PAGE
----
National Post Article


October 2, 2009, Fred Kahn MD, FRCS(C)

I recently read the enclosed article in the Financial Post September 30, 2009. Whereas the article in its context
is largely correct and points out a significant number of alternative therapies for the treatment of degenerative
osteoarthritis of the knees, it misses out on the most important option of all.

Before I proceed with this commentary, I should state that degenerative osteoarthritis of the knees affects over
30%of the adult population over 50 years in age. It is particularly prevalent in athletes who have played contact
sports both at the amateur and professional level. In those instances, the process is accelerated and often
becomes symptomatic in the early and mid 40’s.

With all due respect, medications both oral and injectable have not provided a solution nor as the enclosed
article indicates, has surgery. Knee replacements, when they work, are more than satisfactory but in a significant
percentage of cases, they result in failure. (I.e. pain, inflammation and the ability to be ambulatory). Sometimes,
this is followed by the insertion of a replacement prosthesis, again with less than desirable results.
At our clinics, these unfortunate patients present, not infrequently and unfortunately it is not possible for them to
return to their pre-surgical state.

From the therapeutic perspective, we have been utilizing Laser Therapy over the past 15 years and out of over
200 knees treated on an average annualized basis, less than 3% have required replacement surgery. Often, we
see patients who are already scheduled for surgery and are allowed 3 to 4 weeks to prove the effectiveness of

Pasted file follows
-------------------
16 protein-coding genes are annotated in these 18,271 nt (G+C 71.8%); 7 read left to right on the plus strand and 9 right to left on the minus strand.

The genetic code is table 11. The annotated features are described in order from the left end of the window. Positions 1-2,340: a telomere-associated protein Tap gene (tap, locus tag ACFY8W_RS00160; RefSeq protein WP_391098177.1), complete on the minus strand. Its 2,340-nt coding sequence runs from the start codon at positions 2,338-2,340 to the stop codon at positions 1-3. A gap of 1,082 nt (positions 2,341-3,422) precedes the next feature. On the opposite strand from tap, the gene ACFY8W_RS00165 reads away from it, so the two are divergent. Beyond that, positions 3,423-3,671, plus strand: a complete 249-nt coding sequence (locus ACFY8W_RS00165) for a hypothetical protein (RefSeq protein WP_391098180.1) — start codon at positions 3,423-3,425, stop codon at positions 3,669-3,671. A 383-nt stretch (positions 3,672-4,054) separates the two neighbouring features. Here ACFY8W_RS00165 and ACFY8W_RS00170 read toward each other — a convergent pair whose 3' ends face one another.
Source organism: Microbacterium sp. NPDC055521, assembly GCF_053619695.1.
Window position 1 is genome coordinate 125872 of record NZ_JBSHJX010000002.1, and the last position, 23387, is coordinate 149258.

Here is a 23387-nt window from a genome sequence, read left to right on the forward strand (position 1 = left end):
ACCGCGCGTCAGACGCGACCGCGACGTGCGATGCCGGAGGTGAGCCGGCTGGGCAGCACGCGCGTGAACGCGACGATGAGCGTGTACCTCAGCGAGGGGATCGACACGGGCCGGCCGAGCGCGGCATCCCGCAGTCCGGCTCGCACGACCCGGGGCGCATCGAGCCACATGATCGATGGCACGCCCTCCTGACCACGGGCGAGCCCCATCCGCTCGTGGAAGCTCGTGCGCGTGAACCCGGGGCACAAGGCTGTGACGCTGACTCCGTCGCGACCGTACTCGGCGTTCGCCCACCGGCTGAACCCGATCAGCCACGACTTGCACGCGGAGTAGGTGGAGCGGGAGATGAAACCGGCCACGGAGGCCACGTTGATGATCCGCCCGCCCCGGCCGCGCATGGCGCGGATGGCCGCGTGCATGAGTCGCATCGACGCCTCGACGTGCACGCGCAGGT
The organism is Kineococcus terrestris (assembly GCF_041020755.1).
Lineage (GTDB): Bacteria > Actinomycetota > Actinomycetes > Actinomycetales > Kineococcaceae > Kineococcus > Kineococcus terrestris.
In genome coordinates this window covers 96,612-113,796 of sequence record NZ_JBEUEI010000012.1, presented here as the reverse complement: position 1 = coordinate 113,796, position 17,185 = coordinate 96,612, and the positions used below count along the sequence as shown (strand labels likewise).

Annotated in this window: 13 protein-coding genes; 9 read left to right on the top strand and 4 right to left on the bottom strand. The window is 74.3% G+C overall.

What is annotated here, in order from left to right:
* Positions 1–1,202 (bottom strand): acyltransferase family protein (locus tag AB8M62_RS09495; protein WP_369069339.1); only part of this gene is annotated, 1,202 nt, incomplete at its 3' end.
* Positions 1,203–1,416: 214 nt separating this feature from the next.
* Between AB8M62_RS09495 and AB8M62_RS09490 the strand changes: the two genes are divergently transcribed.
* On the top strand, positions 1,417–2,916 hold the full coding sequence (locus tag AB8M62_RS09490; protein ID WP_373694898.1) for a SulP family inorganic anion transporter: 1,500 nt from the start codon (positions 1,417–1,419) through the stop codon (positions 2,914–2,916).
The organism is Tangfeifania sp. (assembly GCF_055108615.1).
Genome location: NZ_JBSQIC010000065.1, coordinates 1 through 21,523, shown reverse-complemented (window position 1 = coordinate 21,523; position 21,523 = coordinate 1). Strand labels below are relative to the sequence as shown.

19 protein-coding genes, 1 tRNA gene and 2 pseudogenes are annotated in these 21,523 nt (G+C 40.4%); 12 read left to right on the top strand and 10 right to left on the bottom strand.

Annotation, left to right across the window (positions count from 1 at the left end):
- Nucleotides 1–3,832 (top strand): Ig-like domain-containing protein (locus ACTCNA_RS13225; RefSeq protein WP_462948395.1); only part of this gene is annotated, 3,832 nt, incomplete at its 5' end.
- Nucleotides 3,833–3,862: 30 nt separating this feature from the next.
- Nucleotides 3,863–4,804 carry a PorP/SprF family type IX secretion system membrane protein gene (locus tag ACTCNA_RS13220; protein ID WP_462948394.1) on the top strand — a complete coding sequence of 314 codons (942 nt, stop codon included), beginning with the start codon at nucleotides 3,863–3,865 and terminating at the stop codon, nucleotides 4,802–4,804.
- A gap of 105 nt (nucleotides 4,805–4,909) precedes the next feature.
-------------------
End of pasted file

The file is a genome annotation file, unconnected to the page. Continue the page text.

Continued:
Laser Therapy. Almost invariably, we succeed. Why this approach should not be more widely used is therefore
difficult to understand.

Several years ago, I circulated a letter to every provincial health minister in Canada requesting that their ministry
permit us to treat 100 knees waiting for knee replacement. I indicated that these could be rehabilitated at a cost
of less than $2,000.00 per patient, significantly less than continuing procrastination or pursuing the surgical
route. Not one health minister responded. Despite this, we continue to treat individuals suffering from this entity
on a daily basis and achieve consistent, outstanding results. Whereas I am exasperated with this current state
of affairs, I wonder what can be done to rectify this situation in a constructive manner.

In conclusion, I can state unequivocally that the treatment of choice for degenerative osteoarthritis of the knees
is Low Intensity Laser Therapy. Surgery, if required on rare occasions, can always be performed at a later date.

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